San Francisco-area transit operators are launching a mobile website to manage the Clipper fare cards.

The mobile site will allow users to check their card's balance, add fare products to their cards and order new cards. The Clipper website will automatically detect when a user accesses it from a mobile device and will serve up the mobile version. The transit operators are using technology from Cubic Transportation Systems, a payment technology company that serves the public transportation industry.

The San Francisco area transit companies chose to launch the mobile-optimized site due to difficulties in navigating the existing website on mobile devices.

Clipper Card is the regional smart card system governed by the Metropolitan Transportation Commissioner, the agency that plans, coordinates and finances transportation projects in the nine-county San Francisco Bay Area. Participating operators include the Alameda-Contra Costa Transit District (AC Transit), Bay Area Rapid Transit District (BART), Caltrain, Golden Gate Transit and Ferry, San Francisco Bay Ferry, San Francisco Municipal Transportation Agency, the San Mateo County Transit District (SamTrans) and Santa Clara Valley Transportation Authority (VTA).

The Clipper Card app will be closed loop—the cards cannot be used to make payments at retailers, and the mobile device itself cannot be used to make payments.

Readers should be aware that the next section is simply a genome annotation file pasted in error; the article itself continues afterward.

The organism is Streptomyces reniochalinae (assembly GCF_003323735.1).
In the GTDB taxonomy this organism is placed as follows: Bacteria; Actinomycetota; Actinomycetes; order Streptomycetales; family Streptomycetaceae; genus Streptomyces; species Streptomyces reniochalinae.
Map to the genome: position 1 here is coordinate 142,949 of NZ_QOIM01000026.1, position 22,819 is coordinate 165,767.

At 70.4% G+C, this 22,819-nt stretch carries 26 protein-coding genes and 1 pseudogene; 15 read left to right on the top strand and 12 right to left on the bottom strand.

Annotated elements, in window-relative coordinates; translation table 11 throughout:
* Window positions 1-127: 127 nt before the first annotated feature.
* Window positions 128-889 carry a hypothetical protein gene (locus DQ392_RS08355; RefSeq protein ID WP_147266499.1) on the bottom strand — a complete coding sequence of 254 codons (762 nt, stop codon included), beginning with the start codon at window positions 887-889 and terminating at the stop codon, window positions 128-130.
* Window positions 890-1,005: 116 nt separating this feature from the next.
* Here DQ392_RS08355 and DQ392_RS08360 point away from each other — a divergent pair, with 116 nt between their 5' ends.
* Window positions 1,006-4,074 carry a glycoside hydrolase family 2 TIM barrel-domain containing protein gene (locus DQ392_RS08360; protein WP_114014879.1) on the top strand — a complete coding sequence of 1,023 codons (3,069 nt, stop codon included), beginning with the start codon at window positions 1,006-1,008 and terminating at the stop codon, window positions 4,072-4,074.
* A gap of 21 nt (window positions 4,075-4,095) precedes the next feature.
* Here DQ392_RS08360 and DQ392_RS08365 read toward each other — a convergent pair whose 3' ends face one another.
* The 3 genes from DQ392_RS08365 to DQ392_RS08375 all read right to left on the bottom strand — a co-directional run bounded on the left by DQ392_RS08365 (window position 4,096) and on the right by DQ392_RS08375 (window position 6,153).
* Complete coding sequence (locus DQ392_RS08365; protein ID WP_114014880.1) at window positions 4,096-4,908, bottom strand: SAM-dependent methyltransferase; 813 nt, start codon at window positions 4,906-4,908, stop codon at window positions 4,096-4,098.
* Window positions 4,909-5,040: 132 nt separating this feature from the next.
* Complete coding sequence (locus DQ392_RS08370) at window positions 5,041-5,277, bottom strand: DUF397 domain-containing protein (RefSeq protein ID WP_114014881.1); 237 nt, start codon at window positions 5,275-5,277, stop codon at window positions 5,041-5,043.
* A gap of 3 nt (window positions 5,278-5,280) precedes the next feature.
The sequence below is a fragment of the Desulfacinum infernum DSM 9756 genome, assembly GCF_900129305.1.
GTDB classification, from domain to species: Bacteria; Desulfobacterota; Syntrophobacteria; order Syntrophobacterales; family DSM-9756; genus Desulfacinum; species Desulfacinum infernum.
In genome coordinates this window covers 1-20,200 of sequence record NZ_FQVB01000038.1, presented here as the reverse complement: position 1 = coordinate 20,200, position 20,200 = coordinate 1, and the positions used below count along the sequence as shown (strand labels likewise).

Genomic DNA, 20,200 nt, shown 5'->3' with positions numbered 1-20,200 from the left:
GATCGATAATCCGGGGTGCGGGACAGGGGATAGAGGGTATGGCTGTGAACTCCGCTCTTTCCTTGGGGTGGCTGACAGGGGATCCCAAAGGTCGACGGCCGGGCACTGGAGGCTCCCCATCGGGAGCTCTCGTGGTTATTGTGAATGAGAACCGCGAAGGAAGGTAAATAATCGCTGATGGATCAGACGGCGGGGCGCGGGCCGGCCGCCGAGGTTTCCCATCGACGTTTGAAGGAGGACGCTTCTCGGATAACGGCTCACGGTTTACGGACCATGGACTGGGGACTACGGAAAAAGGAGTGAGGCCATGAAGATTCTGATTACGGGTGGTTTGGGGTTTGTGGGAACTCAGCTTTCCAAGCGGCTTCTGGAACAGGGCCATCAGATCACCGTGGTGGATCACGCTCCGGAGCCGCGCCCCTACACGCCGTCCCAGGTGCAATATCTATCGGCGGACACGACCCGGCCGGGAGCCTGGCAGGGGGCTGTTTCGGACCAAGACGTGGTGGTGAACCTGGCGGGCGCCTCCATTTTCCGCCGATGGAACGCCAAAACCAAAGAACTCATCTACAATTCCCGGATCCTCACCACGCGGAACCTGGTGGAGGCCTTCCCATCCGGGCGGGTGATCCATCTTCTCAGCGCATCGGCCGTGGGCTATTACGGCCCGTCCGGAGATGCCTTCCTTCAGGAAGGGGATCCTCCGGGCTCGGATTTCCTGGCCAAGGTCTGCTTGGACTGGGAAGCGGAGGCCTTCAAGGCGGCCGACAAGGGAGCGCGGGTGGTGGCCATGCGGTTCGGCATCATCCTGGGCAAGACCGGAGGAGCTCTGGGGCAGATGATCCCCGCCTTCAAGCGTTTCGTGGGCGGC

Cubic also works with First Data and MasterCard on Ventra, an open standards fare system being deployed in Chicago's buses, suburban buses operated by Pace, and the "L" heavy rail transit system. The Ventra Card has a closed loop account for transit payments and an optional reloadable Money Network MasterCard prepaid debit card that can be used at MasterCard-accepting merchants. A similar payment system is in the works for SEPTA, the Philadelphia-area transit network.  

Other transit systems are also gradually embedding mobile technology into their payment systems. The Montreal transit system uses a mobile app to deliver special offers to riders, partly as a way to manage rider volume. The telecom-driven Isis mobile wallet involved transit as part of its test in Salt Lake City and Austin. Mobile payment systems are also in development in Hong Kong and London

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